In my journey so far, I’ve encountered numerous perspectives on how to live a godly life. It’s interesting to me that there is so much variance in people’s understanding, but I suppose that is linked to the variety in our experiences and in the shapes of our creation, all reflecting the endless creativity of Jesus – something to be celebrated! Despite all these differences, I’ve discovered most end up in one of two categories.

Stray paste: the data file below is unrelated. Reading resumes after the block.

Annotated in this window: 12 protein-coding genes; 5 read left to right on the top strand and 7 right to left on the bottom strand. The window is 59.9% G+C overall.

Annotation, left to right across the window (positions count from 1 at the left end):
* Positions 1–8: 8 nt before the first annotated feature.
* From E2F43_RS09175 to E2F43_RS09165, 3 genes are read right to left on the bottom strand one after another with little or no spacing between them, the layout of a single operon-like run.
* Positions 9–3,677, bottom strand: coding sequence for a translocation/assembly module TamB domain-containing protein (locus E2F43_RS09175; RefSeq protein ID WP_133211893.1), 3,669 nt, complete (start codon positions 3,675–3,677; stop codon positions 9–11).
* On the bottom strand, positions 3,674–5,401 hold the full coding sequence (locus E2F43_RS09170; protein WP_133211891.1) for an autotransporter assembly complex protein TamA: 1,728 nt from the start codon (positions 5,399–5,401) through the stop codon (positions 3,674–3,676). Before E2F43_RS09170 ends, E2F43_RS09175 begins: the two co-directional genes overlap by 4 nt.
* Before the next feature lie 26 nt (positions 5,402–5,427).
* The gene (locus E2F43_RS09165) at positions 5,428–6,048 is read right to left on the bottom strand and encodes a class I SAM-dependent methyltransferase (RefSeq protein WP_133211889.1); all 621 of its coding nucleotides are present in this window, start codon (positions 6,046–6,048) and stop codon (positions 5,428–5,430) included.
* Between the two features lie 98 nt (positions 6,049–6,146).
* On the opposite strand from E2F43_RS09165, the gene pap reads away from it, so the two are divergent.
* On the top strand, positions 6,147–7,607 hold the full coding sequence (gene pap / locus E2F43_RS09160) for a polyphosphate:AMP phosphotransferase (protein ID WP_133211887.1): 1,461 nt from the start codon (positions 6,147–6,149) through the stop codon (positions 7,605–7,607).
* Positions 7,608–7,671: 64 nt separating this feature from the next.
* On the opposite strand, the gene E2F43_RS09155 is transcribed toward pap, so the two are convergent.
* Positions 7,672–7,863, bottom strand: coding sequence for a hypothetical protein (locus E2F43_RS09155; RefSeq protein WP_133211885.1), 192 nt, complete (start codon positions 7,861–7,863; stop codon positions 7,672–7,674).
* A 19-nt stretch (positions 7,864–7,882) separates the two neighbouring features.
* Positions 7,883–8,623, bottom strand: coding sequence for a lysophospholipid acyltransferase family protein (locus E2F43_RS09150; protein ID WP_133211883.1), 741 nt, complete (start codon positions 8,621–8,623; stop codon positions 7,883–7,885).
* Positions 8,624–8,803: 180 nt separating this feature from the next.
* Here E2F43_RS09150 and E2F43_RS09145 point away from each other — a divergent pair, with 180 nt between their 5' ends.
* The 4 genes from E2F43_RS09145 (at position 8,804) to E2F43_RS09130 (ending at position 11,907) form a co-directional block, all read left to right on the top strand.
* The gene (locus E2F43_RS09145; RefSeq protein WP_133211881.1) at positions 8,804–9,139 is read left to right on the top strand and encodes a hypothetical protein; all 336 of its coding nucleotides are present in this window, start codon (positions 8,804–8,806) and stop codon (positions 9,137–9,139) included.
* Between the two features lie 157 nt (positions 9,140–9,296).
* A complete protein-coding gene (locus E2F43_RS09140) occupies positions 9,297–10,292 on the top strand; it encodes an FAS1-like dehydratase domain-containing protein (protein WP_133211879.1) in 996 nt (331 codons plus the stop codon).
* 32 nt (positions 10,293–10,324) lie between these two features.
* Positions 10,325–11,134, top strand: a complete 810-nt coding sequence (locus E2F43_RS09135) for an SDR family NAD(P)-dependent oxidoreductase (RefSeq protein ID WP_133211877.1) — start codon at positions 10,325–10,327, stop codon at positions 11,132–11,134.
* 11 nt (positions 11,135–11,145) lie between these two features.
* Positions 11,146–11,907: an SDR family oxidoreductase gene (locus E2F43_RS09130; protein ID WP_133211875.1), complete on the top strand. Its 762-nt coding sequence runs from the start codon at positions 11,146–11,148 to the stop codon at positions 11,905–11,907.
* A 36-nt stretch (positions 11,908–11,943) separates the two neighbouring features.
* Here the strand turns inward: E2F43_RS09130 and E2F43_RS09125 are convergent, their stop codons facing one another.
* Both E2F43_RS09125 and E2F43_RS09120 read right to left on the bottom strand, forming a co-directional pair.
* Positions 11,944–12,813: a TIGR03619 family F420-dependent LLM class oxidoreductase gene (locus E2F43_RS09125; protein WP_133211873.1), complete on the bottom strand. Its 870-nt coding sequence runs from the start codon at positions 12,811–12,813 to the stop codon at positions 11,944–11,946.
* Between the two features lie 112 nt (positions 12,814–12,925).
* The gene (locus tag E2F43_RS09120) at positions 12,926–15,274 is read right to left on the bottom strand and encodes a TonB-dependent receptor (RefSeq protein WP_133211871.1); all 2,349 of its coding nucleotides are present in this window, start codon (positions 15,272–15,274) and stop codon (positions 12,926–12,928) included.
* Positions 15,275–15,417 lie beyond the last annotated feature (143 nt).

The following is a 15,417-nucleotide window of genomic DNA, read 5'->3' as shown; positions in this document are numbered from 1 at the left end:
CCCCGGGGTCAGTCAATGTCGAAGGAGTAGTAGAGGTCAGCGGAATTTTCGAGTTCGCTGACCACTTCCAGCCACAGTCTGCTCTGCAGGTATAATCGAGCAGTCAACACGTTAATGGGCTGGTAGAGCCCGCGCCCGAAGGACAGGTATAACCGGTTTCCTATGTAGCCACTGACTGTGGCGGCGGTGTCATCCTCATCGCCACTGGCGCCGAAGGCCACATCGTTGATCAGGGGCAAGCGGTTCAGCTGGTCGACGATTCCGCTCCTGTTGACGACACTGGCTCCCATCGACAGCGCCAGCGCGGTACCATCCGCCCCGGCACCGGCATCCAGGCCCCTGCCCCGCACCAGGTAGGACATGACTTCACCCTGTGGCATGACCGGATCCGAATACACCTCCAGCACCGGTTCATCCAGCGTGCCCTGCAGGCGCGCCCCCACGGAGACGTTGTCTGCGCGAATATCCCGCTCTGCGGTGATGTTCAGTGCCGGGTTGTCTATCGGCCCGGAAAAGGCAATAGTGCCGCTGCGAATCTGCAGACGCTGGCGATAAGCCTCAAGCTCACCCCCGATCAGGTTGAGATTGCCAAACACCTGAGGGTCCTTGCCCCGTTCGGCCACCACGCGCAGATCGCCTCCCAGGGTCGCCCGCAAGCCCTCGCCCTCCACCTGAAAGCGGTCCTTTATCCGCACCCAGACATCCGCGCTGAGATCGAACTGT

The first approach is one that seems to have emerged in the late 1980′s, gained strength through most of the 1990′s, and stirred a storm into the sea of Christian theology. I’m referring to the belief that, if one is a true Christian and possesses superior faith in God, their life should be bereft of social and physical detriments like financial poverty, chronic illness, even suffering of any kind. This position is quite vividly contrary to God’s word. (Rom. 5:3; 2 Cor. 6:4-10, 8:1-3; Js. 5:10; 1 Pet. 2:19) I’ll call this the “superior faith” position. Since no one likes to suffer, this modified definition of the Christian life held obvious attraction. Proponents blasted traditional applications of Scripture, encouraging many in the Church to cast off admonition in the form of restraint or humility as merely the resignation of doctrinal leaders to a sub-optimized faith. Some pastors, evangelists and authors began teaching that believers who were poor or struggling with health issues quite simply had an inadequate faith. Many referred errantly to Matthew 14:31 and similar passages of God’s word to support this view. They encouraged those suffering so to work to increase their faith, promoting the principle that a “superior” faith would automatically result in a wealthier, healthier life. Who wouldn’t want that?